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An epic family saga that blends in magical realism.  Set in both 1930s Denver and the Lost Territories in the 1880s and forward, it's all about Luz's search for her roots and how her family grew and survived so much over time.  It moves back and forth a bit, with some dynamic descriptions of Pidre Lopez who has a Wild West show and then the challenges Luz faces,  It's very much character driven and if you, like me, think it sags a little in the middle, push through because it's a rewarding read.  Thanks to Netgalley for the ARC.
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This book offers a vivid view into life in Denver in the 1920s and 1930s. The book description is a little misleading in that I expected Luz's ability to be more present in the story. The plot develops subtly, but the writing is so gorgeous and engaging that the slow build is not unpleasant. Meanwhile, there is a simmering undercurrent of tension as the sense of something bad to come grows and grows. The majority of the book is spent with Luz, and I was expecting more insight into the previous generations; I especially enjoyed the flashback chapters detailing the lives of Simodecea, Sara, and Maria Josefina. The fulfilling ending closes the story nicely and completely by circling back to an event that takes place towards the beginning of the book. I would recommend this book to anyone looking for a solid standalone read, as well as anyone interested in diaspora literature and wanting to learn more about life in Denver in the early 20th century.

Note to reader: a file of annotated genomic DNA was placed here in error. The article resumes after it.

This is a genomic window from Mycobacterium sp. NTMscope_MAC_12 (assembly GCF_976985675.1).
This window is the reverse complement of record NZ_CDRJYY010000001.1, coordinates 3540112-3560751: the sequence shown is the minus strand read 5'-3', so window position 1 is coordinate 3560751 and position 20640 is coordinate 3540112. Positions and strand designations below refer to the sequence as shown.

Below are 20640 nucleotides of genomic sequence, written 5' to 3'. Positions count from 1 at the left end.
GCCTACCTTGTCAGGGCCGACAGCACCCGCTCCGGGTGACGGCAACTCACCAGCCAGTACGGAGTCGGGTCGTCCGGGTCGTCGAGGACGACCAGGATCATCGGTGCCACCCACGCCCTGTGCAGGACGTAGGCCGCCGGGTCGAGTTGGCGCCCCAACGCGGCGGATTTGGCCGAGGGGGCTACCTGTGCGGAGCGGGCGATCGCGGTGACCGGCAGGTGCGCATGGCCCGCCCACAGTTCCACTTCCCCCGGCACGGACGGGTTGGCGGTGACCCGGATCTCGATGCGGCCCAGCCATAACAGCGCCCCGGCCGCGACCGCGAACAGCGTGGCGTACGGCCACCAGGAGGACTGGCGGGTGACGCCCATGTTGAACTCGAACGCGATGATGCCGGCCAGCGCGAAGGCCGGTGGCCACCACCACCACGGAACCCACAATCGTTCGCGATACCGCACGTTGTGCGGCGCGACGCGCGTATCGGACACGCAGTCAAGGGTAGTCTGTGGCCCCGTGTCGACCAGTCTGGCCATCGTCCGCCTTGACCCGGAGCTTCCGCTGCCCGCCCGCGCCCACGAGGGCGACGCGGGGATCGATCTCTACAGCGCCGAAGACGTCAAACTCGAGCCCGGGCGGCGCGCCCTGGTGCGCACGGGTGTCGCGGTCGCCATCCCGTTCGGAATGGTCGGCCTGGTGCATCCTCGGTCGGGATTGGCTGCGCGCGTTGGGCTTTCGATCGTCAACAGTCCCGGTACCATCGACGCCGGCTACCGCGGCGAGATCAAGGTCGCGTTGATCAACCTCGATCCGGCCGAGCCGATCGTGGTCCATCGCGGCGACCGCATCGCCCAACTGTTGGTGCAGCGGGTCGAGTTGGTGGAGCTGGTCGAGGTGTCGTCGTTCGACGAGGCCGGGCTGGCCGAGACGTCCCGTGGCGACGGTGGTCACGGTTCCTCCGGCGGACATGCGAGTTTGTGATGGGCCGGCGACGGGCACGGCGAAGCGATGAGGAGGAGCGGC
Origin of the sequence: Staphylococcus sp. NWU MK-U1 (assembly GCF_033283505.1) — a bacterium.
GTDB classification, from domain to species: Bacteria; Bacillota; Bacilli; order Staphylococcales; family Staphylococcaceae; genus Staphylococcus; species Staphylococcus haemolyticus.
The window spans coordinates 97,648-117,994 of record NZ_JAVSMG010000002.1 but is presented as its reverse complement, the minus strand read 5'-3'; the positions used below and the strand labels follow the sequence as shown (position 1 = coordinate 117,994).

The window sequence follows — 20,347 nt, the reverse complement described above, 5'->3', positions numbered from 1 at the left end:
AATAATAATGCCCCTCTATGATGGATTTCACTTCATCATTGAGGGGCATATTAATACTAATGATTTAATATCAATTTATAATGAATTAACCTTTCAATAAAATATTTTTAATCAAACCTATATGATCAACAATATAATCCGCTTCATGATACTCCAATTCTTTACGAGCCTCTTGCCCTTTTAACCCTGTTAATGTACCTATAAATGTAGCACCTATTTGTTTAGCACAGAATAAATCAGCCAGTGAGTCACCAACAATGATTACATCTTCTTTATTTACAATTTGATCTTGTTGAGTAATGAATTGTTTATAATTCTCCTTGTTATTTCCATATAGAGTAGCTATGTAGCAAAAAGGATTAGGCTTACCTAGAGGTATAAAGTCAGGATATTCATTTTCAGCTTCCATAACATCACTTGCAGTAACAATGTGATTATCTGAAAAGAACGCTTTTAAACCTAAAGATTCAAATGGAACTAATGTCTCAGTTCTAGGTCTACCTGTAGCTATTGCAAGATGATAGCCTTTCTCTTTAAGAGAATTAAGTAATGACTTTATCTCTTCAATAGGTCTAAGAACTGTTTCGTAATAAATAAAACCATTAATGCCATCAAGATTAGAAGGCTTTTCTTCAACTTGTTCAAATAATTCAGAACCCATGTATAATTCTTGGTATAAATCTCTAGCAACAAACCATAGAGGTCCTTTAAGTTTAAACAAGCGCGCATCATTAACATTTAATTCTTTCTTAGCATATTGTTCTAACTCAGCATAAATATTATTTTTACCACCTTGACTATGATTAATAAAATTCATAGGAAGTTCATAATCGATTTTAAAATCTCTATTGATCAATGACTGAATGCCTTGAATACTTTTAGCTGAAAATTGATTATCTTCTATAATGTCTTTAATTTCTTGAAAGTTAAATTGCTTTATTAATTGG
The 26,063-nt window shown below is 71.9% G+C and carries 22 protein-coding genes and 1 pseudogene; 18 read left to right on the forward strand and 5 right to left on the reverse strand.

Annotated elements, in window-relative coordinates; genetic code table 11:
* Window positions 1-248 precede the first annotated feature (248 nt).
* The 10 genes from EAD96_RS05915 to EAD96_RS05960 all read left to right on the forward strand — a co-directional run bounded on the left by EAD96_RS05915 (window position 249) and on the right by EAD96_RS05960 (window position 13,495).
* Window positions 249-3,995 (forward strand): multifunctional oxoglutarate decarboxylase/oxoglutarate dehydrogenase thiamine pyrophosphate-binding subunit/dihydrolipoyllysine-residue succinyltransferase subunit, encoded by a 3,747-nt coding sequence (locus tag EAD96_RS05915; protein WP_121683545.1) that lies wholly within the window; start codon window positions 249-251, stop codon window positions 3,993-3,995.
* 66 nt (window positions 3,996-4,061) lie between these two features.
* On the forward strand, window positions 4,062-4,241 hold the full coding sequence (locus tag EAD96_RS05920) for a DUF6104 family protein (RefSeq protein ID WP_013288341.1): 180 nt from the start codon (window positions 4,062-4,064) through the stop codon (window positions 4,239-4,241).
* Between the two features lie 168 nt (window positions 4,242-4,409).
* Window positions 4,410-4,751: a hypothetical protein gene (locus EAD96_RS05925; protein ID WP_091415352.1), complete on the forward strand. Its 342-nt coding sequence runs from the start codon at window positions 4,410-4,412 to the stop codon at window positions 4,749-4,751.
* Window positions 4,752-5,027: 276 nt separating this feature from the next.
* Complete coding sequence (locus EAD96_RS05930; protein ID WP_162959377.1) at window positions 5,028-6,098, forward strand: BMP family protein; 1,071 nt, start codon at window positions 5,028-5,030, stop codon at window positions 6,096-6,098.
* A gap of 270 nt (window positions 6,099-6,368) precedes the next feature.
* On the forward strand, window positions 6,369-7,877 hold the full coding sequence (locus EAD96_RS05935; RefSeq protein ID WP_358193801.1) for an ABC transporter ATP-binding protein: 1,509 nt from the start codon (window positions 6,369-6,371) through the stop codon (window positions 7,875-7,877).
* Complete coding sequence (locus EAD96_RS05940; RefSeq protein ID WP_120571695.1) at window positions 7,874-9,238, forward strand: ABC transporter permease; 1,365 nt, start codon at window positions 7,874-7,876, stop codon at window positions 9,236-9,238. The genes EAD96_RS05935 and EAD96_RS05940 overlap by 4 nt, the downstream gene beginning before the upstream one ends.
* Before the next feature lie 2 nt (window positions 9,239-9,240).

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𝐁𝐮𝐭 𝐞𝐯𝐞𝐧 𝐰𝐢𝐭𝐡 𝐣𝐨𝐛𝐬, 𝐧𝐨 𝐦𝐚𝐭𝐭𝐞𝐫 𝐡𝐨𝐰 𝐦𝐮𝐜𝐡 𝐋𝐮𝐳 𝐨𝐫 𝐌𝐚𝐫𝐢𝐚 𝐉𝐨𝐬𝐢𝐞 𝐨𝐫 𝐞𝐯𝐞𝐧 𝐃𝐢𝐞𝐠𝐨 𝐰𝐨𝐫𝐤𝐞𝐝, 𝐭𝐡𝐞𝐲 𝐰𝐞𝐫𝐞 𝐬𝐭𝐢𝐥𝐥 𝐩𝐨𝐨𝐫, 𝐚𝐬 𝐢𝐟 𝐭𝐡𝐞𝐢𝐫 𝐩𝐨𝐬𝐢𝐭𝐢𝐨𝐧 𝐢𝐧 𝐥𝐢𝐟𝐞 𝐡𝐚𝐝 𝐛𝐞𝐞𝐧 𝐩𝐞𝐫𝐦𝐚𝐧𝐞𝐧𝐭𝐥𝐲 𝐝𝐞𝐜𝐢𝐝𝐞𝐝 𝐠𝐞𝐧𝐞𝐫𝐚𝐭𝐢𝐨𝐧𝐬 𝐛𝐞𝐟𝐨𝐫𝐞.

First, we meet the Sleepy Prophet of Pardona, Desiderya Lopez. One night she awakens from her sleep to a disturbing noise, upon her search she discovers a baby boy abandoned in the weeds, cold and dusted with snow. She takes the child with her and raises him to the age of eleven. With her visions foretelling of a future for the child, she tells him he will live on the other side of the Lost Territory surrounded by mines and have “a fierce wife and daughters.” She also tells him not to be vengeful people, but he doesn’t understand, for his mind is still that of a child, and he has yet to leave behind his world for the places all the travelers he interacts with come from. As time passes, he is well respected among his people, a businessman who is destined to make his way, but his elders know how their currency is tainted. He, too, will one day learn.